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Farewell Darkness

Directed by Daniel Pico
Narrative Feature
USA | 96 min | 2007

Michael returns home to Chicago from Operation Iraqi Freedom with more scars than he left with. Abused by his father, Roman, as a child, he spent his teenage years as a petty thief until he is caught and given an ultimatum, military or jail.

Now, that his bloody Tour of Duty is over, he returns home to find his mother, Teresa, dead by her own hand, pushed to the brink by her abusive husband Roman. Michael vows to take vengeance for his poor mother by killing Roman.

But he must have one last day with his girlfriend, Rose, a recent high school graduate who stayed loyal to Michael during his tour. But this happy reunion of young lovers takes a turn for the worst when Michael begins to show abusive behaviors toward Rose, not unlike his father’s behaviors as a child. Michael must choose to let his past go and leave his father to rot in his own hell of self torture, or join him by his side.

Farewell Darkness began over breakfast at Bob’s Big Boy in Burbank California in 2004. Roy Maurer, a friend of mine from film school and marine veteran had been living in Los Angeles at this point for a few years after graduation and had been attempting to break into the film industry as a screenwriter with minimal success at this point.

He told me about a story he was working on about a Iraq war veteran who was out for revenge against his marine recruiter. I liked his take on the revenge story, and I suggested that instead of the hero out to kill his recruiter, perhaps his victim be someone more personal maybe his father. Roy liked my suggestion and said he’d use it. I then proclaimed that if he wrote the script I’d make it since I had yet to do a feature film, and off we went.

Three and a half years later we found ourselves on set in Chicago filming the climax of the film, Roy had flown in to be part of the last day of principal photography and join us for the wrap party which was sure to be a rowdy affair.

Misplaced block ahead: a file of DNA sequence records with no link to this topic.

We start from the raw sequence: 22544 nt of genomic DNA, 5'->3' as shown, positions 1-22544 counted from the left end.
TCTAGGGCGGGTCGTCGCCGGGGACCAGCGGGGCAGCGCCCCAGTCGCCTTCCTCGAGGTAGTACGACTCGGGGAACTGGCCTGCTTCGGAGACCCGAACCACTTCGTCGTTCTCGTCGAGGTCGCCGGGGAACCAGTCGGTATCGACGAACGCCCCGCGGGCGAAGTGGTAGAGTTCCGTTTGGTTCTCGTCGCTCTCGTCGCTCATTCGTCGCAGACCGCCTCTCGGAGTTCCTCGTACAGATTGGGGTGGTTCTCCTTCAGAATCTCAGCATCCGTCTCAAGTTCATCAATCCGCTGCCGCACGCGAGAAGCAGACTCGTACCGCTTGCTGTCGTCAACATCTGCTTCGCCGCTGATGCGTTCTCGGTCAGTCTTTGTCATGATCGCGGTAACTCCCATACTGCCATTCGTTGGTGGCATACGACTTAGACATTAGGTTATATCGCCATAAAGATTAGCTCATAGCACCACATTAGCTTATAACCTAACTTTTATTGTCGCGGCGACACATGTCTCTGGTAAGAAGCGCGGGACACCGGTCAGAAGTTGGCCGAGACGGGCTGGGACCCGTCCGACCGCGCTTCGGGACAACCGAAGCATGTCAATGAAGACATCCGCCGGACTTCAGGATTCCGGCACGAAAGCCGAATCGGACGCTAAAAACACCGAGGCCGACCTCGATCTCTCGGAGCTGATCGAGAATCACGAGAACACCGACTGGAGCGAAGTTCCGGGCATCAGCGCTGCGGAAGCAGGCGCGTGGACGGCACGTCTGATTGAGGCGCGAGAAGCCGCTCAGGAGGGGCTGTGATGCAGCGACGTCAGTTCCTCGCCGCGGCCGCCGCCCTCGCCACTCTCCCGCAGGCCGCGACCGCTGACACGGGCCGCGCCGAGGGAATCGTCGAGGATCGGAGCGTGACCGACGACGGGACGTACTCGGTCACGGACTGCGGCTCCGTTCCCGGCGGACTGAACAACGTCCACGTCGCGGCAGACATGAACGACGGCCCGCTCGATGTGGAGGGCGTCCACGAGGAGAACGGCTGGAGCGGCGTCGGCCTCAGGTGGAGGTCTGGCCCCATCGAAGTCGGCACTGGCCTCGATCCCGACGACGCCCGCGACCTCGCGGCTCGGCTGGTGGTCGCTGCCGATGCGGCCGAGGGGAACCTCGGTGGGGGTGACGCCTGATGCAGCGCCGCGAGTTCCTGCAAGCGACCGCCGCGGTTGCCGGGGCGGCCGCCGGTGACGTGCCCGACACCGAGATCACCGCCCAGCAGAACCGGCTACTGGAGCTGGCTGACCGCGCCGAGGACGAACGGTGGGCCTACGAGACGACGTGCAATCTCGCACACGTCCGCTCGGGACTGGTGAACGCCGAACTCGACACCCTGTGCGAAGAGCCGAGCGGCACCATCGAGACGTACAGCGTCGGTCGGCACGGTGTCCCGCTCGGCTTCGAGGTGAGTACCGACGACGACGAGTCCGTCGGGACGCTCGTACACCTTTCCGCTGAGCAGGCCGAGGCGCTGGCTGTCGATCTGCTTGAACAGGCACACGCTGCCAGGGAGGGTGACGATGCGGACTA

And as we watch Keith Compton perform his final scene where he finally confronts his father it was clear to us we had created something very personal and what we later found when we showed the film to audiences that the movie spoke to a moment in history for the country, when we found ourselves in a strange limbo where we all knew that a crime had been committed by the United States and we like Michael our main character, we were the abused orphan without a father to guide us instead a tyrant who seems to destroy everything he touches.

Farewell Darkness Poster

Daniel Pico, Director | Farewell DarknessDaniel Pico
Director
Daniel is a graduate of Columbia College Chicago with a BA in directing and screenwriting. He has been shooting films his entire life having made his first movie at the age of 8.

Dan has directed two theatrically released feature films “Common Senses”, and “Farewell Darkness” which won three best feature film awards in the international film festival circuit. Additionally, Daniel has directed more than 85 short films, music videos, commercials and documentaries, including 11 episodes of several popular TV and web series, garnering over 40 independent film awards and nominations for his work.

Daniel is the founder of Pico Blvd Entertainment, a production company who’s core is focused on independent cinema. Not only is Dan a maverick director, he is an accomplished editor and has worked in several major capacities in film, from producing multiple feature films, to first assistant directing several multi-million dollar features films around the world.

Currently he is developing his third feature film “Wounded”, an adaptation of the critically acclaimed play written by award winning playwright Kerry Kazmierowicztrimm.

Film Information

Director: Daniel Pico
Country: United States
Year: 2007
Language: English
Runtime: 96 min.
Rated: R

Credits

Writers: Roy Maurer, Daniel Pico
Producers: David Bianchi, Daniel Pico, Matthew M. Jones, James Azreal
Cinematography: Jason Deuchler
Production Design: Rus Blemker
Music: Carl Sondrol
Editors: Daniel Pico, Gina Rodreigez

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BIFF | Beloit International Film Festival